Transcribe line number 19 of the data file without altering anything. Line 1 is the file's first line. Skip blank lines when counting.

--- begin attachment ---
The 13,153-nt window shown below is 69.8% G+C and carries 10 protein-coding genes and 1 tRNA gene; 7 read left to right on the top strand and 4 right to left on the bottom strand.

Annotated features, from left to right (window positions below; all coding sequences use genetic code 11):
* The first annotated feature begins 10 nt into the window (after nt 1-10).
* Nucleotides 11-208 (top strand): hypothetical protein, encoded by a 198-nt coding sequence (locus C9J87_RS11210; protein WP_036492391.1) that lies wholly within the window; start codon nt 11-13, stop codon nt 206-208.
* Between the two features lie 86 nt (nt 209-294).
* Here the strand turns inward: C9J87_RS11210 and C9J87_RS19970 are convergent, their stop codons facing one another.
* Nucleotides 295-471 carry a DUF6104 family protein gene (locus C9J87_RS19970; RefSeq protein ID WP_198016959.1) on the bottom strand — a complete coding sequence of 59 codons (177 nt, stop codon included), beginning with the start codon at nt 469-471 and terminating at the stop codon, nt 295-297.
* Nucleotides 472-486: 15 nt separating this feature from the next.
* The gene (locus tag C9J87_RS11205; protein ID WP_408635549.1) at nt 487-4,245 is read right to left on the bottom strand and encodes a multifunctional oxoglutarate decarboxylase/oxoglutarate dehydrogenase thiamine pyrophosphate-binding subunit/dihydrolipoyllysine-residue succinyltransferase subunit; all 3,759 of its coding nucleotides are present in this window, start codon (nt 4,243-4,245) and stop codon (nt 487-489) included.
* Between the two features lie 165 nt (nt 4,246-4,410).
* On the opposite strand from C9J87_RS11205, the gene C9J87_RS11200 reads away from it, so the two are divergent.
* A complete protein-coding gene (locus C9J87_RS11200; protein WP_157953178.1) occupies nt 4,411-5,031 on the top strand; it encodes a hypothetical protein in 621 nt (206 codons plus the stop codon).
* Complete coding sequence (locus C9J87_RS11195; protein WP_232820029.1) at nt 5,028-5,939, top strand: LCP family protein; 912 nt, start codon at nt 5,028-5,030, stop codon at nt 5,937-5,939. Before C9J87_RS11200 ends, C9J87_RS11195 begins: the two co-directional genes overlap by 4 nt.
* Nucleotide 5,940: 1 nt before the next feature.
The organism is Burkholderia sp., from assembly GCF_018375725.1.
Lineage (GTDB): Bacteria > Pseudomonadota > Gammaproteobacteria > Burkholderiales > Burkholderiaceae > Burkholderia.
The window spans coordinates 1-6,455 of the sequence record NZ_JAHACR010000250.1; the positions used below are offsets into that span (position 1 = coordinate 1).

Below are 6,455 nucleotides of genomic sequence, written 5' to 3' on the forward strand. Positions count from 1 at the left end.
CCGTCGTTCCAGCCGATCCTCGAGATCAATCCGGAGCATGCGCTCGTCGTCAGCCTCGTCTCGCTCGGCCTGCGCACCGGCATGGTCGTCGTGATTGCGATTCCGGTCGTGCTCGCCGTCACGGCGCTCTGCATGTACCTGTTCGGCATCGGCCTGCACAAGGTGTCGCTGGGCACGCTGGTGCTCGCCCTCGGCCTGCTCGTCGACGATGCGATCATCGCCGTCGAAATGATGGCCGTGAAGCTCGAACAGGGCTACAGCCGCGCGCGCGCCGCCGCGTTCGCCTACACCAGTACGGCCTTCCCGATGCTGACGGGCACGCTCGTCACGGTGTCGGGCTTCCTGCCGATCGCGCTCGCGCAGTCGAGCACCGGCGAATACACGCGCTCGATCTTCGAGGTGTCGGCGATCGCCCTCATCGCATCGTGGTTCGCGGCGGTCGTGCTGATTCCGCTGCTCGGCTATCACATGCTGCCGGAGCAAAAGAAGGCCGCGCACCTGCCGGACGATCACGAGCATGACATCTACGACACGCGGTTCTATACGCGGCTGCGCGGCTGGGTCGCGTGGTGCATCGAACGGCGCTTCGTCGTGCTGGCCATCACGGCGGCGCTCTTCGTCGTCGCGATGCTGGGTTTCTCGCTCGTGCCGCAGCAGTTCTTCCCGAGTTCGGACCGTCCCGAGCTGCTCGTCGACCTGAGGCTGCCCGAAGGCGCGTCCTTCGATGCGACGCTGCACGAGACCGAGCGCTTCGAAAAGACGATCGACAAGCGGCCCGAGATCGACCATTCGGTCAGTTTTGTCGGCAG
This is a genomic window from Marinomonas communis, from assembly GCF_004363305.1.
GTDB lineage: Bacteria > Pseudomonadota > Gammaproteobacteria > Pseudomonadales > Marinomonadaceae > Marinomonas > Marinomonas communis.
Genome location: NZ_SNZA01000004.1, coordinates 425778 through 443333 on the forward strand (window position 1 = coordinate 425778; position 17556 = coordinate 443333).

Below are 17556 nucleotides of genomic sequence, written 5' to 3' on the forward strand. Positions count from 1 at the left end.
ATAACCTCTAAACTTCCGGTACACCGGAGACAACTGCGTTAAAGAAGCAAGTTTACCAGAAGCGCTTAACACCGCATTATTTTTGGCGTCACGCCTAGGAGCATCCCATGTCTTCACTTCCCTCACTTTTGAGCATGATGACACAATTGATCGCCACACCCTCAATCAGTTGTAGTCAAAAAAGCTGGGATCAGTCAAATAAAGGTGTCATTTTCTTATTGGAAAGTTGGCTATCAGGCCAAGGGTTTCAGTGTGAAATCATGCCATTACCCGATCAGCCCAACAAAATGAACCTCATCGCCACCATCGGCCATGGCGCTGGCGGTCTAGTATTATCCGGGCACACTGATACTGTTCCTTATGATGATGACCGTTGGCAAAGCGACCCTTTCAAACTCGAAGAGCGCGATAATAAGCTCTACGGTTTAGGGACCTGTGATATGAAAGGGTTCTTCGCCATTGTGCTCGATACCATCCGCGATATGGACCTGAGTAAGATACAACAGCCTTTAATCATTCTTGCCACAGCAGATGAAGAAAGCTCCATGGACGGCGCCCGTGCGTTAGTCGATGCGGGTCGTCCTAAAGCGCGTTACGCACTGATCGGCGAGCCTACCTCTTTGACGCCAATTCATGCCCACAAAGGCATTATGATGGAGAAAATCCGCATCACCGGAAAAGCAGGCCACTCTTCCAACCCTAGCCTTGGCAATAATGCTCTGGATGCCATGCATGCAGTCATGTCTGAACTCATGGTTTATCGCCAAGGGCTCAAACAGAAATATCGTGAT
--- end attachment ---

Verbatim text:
CCGTCGTTCCAGCCGATCCTCGAGATCAATCCGGAGCATGCGCTCGTCGTCAGCCTCGTCTCGCTCGGCCTGCGCACCGGCATGGTCGTCGTGATTGCGATTCCGGTCGTGCTCGCCGTCACGGCGCTCTGCATGTACCTGTTCGGCATCGGCCTGCACAAGGTGTCGCTGGGCACGCTGGTGCTCGCCCTCGGCCTGCTCGTCGACGATGCGATCATCGCCGTCGAAATGATGGCCGTGAAGCTCGAACAGGGCTACAGCCGCGCGCGCGCCGCCGCGTTCGCCTACACCAGTACGGCCTTCCCGATGCTGACGGGCACGCTCGTCACGGTGTCGGGCTTCCTGCCGATCGCGCTCGCGCAGTCGAGCACCGGCGAATACACGCGCTCGATCTTCGAGGTGTCGGCGATCGCCCTCATCGCATCGTGGTTCGCGGCGGTCGTGCTGATTCCGCTGCTCGGCTATCACATGCTGCCGGAGCAAAAGAAGGCCGCGCACCTGCCGGACGATCACGAGCATGACATCTACGACACGCGGTTCTATACGCGGCTGCGCGGCTGGGTCGCGTGGTGCATCGAACGGCGCTTCGTCGTGCTGGCCATCACGGCGGCGCTCTTCGTCGTCGCGATGCTGGGTTTCTCGCTCGTGCCGCAGCAGTTCTTCCCGAGTTCGGACCGTCCCGAGCTGCTCGTCGACCTGAGGCTGCCCGAAGGCGCGTCCTTCGATGCGACGCTGCACGAGACCGAGCGCTTCGAAAAGACGATCGACAAGCGGCCCGAGATCGACCATTCGGTCAGTTTTGTCGGCAG